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Lansing — Gov. Rick Snyder’s administration intends to challenge a circuit court judge’s order prohibiting state health workers from interacting with the Genesee County Health Department and a Flint hospital amid new cases of the deadly Legionnaires’ disease.

Snyder on Tuesday directed the Michigan Department of Health and Human Services to legally challenge Genesee County Judge Geoffrey Neithercut’s order that the governor’s office claimed barred any interaction between the state and officials at the county health agency and McLaren Hospital related to Flint’s water crisis.

Snyder spokesman Ari Adler said a Genesee County judge issued what he described as a “confidential order” on Aug. 17 that is “prohibiting the department from fully exercising their responsibilities.”

Adler said the judge’s order remains sealed from the public but has constrained the state health department’s ability to respond to a new spate of cases of Legionnaires’ disease in the Flint area, which had a spike of 91 cases in 2014 and 2015 that resulted in 12 deaths.

“It’s very difficult for them do their job adequately if they’re told they cannot work with the county health department and the hospital where these cases are apparently occurring,” Adler said.

Attorney General Bill Schuette’s team investigating the Flint water crisis sought the restraining order “to protect the health data related to lead poisoning and Legionella deaths in Flint,” Schuette spokeswoman Andrea Bitely said late Tuesday.

“The suggestion that MDHHS cannot do its job is simply untrue,” Bitely said in a statement responding to the governor office’s news release. “However, to alleviate any misperceptions, steps are being taken to file an amended protective order.”

Adler said the order was marked “confidential” and could not be made public.

But a copy of the order obtained by The Detroit News says McLaren Hospital was ordered “to contact Genesee County Health Department instead of MDHHS” or the Department of Environmental Quality “for any assistance … involving any future issue relating to the City of Flint Water Crisis.”

Neithercut ordered the Genesee County Health Department to contact the federal Centers for Disease Control and Prevention “directly for assistance involving” water testing, legionella bacteria and lead “during the pendency” of Schuette’s investigation.

The order seeks to preserve evidence related to the Flint-area’s Legionnaires’ outbreak, including test results and patient information. It comes on the heels of Schuette charging three DHHS employees last month for allegedly concealing the danger lead posed to Flint’s water system.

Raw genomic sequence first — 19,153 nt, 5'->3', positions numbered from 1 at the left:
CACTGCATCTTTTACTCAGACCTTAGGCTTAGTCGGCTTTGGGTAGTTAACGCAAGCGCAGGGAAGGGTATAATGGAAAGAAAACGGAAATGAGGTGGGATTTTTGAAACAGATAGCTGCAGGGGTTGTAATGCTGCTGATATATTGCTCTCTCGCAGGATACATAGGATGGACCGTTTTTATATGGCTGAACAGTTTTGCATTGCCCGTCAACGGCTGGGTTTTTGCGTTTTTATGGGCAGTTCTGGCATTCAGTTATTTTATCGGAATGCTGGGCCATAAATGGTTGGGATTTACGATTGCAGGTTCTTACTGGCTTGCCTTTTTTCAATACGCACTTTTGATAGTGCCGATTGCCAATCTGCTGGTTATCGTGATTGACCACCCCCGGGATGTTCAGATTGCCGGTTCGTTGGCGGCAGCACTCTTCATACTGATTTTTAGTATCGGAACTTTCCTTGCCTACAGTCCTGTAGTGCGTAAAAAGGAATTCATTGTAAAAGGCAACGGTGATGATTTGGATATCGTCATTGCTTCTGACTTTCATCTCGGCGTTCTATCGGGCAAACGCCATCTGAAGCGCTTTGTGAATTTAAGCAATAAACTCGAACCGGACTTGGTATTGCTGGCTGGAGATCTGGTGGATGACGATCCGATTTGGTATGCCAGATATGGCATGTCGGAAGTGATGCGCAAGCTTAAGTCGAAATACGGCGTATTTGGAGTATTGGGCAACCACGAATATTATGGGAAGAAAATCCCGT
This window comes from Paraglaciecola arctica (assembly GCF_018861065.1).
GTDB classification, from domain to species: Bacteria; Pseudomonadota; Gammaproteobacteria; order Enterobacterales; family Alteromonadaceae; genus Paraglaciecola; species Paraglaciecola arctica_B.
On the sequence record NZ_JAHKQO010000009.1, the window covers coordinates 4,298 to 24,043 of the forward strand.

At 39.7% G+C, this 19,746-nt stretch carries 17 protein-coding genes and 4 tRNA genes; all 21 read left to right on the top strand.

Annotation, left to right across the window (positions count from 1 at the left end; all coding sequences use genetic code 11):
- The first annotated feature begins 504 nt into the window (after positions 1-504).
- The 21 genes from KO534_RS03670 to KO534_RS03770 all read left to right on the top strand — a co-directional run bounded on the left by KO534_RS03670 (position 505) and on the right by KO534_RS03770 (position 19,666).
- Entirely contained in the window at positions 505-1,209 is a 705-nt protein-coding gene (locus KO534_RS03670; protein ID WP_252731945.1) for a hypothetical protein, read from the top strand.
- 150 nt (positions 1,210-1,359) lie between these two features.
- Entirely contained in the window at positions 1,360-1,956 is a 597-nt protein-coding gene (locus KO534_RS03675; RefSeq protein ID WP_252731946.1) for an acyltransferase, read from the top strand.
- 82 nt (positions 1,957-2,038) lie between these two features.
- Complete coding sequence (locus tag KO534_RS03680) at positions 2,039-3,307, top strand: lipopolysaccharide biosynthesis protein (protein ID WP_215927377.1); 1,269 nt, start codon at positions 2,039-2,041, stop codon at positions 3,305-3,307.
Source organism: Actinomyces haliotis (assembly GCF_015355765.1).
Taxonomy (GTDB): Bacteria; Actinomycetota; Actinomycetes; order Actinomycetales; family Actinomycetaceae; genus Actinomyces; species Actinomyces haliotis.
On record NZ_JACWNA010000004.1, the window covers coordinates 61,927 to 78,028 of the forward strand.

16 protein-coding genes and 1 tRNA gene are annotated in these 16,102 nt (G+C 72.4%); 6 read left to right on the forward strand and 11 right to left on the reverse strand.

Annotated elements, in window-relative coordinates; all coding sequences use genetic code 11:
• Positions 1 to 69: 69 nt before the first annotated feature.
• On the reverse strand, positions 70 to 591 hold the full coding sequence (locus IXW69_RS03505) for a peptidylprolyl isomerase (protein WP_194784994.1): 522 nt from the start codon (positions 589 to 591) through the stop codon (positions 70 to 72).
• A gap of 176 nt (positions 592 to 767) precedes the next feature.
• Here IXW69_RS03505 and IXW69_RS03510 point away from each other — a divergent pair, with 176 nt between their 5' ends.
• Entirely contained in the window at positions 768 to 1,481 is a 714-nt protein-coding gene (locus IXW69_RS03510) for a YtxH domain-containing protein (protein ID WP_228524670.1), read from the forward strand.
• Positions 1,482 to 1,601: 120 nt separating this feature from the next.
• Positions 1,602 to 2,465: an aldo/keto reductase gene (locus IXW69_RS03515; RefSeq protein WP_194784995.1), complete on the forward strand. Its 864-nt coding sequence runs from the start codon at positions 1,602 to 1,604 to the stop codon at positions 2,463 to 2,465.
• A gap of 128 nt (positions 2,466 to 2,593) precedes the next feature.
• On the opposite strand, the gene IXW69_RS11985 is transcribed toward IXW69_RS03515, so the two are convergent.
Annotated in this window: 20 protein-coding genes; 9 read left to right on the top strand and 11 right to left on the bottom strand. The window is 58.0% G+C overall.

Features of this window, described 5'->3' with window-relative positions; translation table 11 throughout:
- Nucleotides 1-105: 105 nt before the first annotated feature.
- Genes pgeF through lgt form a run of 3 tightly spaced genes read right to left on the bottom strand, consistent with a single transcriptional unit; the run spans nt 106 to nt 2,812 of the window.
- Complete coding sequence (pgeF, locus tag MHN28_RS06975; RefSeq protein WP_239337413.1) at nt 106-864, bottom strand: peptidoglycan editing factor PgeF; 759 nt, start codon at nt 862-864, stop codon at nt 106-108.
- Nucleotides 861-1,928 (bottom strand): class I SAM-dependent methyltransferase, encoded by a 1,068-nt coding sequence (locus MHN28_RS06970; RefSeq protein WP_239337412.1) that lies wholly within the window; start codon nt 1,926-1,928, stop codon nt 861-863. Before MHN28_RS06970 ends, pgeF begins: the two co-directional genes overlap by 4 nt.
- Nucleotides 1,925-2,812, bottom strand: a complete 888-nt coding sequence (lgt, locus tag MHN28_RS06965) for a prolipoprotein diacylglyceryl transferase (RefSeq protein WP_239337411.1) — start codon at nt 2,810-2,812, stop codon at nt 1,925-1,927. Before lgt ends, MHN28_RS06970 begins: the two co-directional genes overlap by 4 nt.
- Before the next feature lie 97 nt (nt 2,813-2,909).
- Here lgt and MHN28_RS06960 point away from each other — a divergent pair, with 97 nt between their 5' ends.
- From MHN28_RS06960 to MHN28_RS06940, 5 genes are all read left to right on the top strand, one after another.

"The Genesee County court is protecting the integrity of evidence and the rights of victims by having outside agencies analyze health data, excluding the DHHS, where multiple employees currently face criminal charges related to the Flint water crisis," Bitely said in a second statement issued late Tuesday night. "DHHS will be provided all this info after the outside agencies analyze the health data."

Snyder has directed Department of Health and Human Services to work with state attorneys to challenge the judge’s order in the Michigan Court of Appeals. The health department is represented by the Attorney General’s Office separate from Schuette’s probe of state agencies at the center of Flint’s lead-tainted water crisis.

“The people of Michigan deserve transparency in their government and their healthcare system,” Snyder said Tuesday in a statement. “Court orders that run counter to the public health code cannot be allowed to go unchallenged when people's lives are at risk.”

Genesee County Prosecutor David Leyton was involved in seeking the protective order along with Royal Oak attorney Todd Flood, who is Schuette’s lead prosecutor in the Flint probe.

Leyton, who could not be reached late Tuesday for comment, has been working with Schuette on a wide-ranging investigation of the Flint water crisis.

Schuette and his lead prosecutor, Todd Flood, have said the investigation is looking into the Legionnaires’ outbreak that occurred during the same time period Flint got its drinking water from the Flint River. The water wasn’t treated with anti-corrosion chemicals and ended up leaching lead from the city’s pipes into the water supply.

Flood said last week he’s weighing a “very serious charge” related to the Legionnaires’ outbreak.

“These actions are all indicative of our aggressive investigation into finding justice for the victims of Flint, and we will proceed full speed ahead with our efforts,” Bitely said Tuesday.

Snyder has directed Department of Health and Human Services to work with the Attorney General’s Office, which represents the department, and challenge the judge’s order in the Michigan Court of Appeals.

“This needs to be sorted out in the courts, but I’m concerned about the time that can take,” Snyder said. “When it comes to alerting people to a potential public health threat, we cannot afford to wait.”

The Aug. 17 order was issued two days after state and county health officials confirmed to The Detroit News that there have been four cases of Legionnaires’ disease this summer.

In the past week, there have been two more confirmed cases of Legionnaires’ disease in Genesee County, bringing the total to six this year, said Jennifer Eisner, spokeswoman for the state Department of Health and Human Services.

Health and Human Services Director Nick Lyon notified Snyder’s office on Monday about the sixth case of Legionnaires’ disease as part of a new protocol after the 2014-15 outbreak was not publicly reported by state or county health officials while it was occurring.

clivengood@detroitnews.com

(517) 371-3661

Twitter: @ChadLivengood

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